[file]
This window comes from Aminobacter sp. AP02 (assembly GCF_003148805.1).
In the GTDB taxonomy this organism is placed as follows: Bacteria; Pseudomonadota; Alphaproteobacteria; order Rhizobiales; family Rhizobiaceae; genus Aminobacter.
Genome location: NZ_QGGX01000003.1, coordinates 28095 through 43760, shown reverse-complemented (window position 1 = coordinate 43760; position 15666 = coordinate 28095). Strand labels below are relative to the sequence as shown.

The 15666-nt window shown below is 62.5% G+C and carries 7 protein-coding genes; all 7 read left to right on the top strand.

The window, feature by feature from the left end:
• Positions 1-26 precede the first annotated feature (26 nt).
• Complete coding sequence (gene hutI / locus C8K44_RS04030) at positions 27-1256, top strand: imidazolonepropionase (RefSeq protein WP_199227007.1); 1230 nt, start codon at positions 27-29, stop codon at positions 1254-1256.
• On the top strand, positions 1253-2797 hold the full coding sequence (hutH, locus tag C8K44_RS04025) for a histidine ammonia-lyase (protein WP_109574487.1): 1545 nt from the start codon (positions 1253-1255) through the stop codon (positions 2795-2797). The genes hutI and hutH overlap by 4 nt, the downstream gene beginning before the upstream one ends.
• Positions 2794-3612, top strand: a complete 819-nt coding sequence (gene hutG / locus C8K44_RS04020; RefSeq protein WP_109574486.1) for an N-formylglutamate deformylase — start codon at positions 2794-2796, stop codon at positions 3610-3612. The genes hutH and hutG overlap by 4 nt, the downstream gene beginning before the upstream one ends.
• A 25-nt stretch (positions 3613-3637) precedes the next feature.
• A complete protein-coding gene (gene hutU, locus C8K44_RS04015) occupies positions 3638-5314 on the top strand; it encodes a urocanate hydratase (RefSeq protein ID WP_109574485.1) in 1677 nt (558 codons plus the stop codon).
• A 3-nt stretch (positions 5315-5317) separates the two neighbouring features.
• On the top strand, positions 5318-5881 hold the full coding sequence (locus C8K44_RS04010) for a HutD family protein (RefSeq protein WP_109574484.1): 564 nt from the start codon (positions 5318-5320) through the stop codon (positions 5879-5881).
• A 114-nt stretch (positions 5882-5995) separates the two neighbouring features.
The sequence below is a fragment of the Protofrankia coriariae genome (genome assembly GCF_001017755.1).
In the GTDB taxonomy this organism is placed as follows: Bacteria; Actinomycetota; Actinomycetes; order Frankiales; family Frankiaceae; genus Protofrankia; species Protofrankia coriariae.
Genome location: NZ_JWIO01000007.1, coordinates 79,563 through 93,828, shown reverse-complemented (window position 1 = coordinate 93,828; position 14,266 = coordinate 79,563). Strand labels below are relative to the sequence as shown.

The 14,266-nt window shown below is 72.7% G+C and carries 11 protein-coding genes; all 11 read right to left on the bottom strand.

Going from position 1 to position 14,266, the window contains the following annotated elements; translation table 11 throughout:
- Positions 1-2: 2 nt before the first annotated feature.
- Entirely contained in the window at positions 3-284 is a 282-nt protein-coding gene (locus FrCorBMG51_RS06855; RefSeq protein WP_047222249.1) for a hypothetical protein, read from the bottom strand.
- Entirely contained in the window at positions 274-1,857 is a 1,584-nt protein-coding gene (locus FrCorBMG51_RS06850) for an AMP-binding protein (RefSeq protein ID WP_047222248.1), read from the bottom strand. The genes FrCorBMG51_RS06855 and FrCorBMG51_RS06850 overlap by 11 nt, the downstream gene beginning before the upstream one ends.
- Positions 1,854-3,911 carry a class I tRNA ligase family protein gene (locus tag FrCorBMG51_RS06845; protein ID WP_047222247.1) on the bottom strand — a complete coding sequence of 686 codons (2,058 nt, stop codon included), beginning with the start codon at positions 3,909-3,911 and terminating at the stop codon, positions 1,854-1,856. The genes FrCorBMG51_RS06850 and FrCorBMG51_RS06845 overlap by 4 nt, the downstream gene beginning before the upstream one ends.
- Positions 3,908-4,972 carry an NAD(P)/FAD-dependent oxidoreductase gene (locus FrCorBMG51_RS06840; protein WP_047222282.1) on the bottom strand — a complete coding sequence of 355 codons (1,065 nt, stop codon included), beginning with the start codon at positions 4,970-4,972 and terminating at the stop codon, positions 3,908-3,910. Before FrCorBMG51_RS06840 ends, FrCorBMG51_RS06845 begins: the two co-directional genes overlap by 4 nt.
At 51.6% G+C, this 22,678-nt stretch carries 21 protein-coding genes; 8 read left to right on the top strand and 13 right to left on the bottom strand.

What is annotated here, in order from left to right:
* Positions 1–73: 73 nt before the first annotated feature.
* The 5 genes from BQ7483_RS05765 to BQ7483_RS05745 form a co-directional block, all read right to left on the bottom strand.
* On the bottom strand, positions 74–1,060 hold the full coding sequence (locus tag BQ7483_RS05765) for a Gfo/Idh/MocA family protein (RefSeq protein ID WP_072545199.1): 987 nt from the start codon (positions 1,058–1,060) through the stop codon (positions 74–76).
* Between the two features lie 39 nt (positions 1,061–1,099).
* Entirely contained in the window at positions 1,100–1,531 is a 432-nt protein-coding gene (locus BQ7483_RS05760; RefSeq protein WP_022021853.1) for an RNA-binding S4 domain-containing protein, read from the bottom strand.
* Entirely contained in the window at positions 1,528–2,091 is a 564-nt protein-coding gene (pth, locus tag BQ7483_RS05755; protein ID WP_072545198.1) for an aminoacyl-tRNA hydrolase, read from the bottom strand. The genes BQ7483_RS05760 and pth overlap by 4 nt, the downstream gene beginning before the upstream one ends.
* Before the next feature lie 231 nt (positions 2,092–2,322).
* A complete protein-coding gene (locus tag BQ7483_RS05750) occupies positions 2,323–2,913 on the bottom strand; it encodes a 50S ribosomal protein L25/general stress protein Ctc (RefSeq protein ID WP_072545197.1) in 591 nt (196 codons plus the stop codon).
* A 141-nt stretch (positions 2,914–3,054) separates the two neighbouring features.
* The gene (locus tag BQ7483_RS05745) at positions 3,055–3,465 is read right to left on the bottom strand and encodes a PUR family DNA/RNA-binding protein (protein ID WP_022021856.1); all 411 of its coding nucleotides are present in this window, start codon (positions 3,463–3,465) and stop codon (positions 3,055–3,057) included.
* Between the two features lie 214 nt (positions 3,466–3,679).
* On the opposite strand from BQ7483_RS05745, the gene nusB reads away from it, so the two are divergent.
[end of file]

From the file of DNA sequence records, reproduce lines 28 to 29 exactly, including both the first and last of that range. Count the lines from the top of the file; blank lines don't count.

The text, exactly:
* The 5 genes from BQ7483_RS05765 to BQ7483_RS05745 form a co-directional block, all read right to left on the bottom strand.
* On the bottom strand, positions 74–1,060 hold the full coding sequence (locus tag BQ7483_RS05765) for a Gfo/Idh/MocA family protein (RefSeq protein ID WP_072545199.1): 987 nt from the start codon (positions 1,058–1,060) through the stop codon (positions 74–76).